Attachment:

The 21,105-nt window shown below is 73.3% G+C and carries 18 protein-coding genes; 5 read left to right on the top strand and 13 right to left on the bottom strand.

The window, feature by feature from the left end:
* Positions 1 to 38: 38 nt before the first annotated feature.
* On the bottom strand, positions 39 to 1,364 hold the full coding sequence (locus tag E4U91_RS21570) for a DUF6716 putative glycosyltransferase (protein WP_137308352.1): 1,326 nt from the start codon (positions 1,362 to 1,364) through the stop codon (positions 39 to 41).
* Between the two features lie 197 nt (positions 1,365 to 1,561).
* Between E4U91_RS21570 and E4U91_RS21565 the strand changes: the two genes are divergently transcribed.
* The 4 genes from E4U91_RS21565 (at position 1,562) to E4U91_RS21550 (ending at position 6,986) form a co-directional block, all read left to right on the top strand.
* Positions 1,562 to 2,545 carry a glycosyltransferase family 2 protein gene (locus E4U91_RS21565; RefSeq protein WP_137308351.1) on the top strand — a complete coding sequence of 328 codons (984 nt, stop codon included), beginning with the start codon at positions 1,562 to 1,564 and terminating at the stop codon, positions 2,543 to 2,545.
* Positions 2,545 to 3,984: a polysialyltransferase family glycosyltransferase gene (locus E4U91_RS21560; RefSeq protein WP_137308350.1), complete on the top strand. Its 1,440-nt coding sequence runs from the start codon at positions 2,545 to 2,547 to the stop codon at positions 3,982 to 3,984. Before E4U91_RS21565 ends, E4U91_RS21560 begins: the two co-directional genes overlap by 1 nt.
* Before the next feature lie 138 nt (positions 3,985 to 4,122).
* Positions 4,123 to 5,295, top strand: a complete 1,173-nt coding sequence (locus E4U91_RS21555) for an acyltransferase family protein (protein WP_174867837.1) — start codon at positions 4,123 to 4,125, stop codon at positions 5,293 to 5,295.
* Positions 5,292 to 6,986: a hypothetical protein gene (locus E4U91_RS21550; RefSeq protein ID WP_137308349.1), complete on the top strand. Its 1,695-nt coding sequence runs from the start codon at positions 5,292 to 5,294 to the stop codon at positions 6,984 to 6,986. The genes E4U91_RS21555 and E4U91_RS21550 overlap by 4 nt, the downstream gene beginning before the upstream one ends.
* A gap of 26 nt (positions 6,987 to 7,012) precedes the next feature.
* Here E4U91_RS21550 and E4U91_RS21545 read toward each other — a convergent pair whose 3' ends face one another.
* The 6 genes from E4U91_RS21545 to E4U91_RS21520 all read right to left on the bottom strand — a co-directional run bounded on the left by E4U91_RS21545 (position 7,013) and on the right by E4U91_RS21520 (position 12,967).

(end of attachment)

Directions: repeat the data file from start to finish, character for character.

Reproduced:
The 21,105-nt window shown below is 73.3% G+C and carries 18 protein-coding genes; 5 read left to right on the top strand and 13 right to left on the bottom strand.

The window, feature by feature from the left end:
* Positions 1 to 38: 38 nt before the first annotated feature.
* On the bottom strand, positions 39 to 1,364 hold the full coding sequence (locus tag E4U91_RS21570) for a DUF6716 putative glycosyltransferase (protein WP_137308352.1): 1,326 nt from the start codon (positions 1,362 to 1,364) through the stop codon (positions 39 to 41).
* Between the two features lie 197 nt (positions 1,365 to 1,561).
* Between E4U91_RS21570 and E4U91_RS21565 the strand changes: the two genes are divergently transcribed.
* The 4 genes from E4U91_RS21565 (at position 1,562) to E4U91_RS21550 (ending at position 6,986) form a co-directional block, all read left to right on the top strand.
* Positions 1,562 to 2,545 carry a glycosyltransferase family 2 protein gene (locus E4U91_RS21565; RefSeq protein WP_137308351.1) on the top strand — a complete coding sequence of 328 codons (984 nt, stop codon included), beginning with the start codon at positions 1,562 to 1,564 and terminating at the stop codon, positions 2,543 to 2,545.
* Positions 2,545 to 3,984: a polysialyltransferase family glycosyltransferase gene (locus E4U91_RS21560; RefSeq protein WP_137308350.1), complete on the top strand. Its 1,440-nt coding sequence runs from the start codon at positions 2,545 to 2,547 to the stop codon at positions 3,982 to 3,984. Before E4U91_RS21565 ends, E4U91_RS21560 begins: the two co-directional genes overlap by 1 nt.
* Before the next feature lie 138 nt (positions 3,985 to 4,122).
* Positions 4,123 to 5,295, top strand: a complete 1,173-nt coding sequence (locus E4U91_RS21555) for an acyltransferase family protein (protein WP_174867837.1) — start codon at positions 4,123 to 4,125, stop codon at positions 5,293 to 5,295.
* Positions 5,292 to 6,986: a hypothetical protein gene (locus E4U91_RS21550; RefSeq protein ID WP_137308349.1), complete on the top strand. Its 1,695-nt coding sequence runs from the start codon at positions 5,292 to 5,294 to the stop codon at positions 6,984 to 6,986. The genes E4U91_RS21555 and E4U91_RS21550 overlap by 4 nt, the downstream gene beginning before the upstream one ends.
* A gap of 26 nt (positions 6,987 to 7,012) precedes the next feature.
* Here E4U91_RS21550 and E4U91_RS21545 read toward each other — a convergent pair whose 3' ends face one another.
* The 6 genes from E4U91_RS21545 to E4U91_RS21520 all read right to left on the bottom strand — a co-directional run bounded on the left by E4U91_RS21545 (position 7,013) and on the right by E4U91_RS21520 (position 12,967).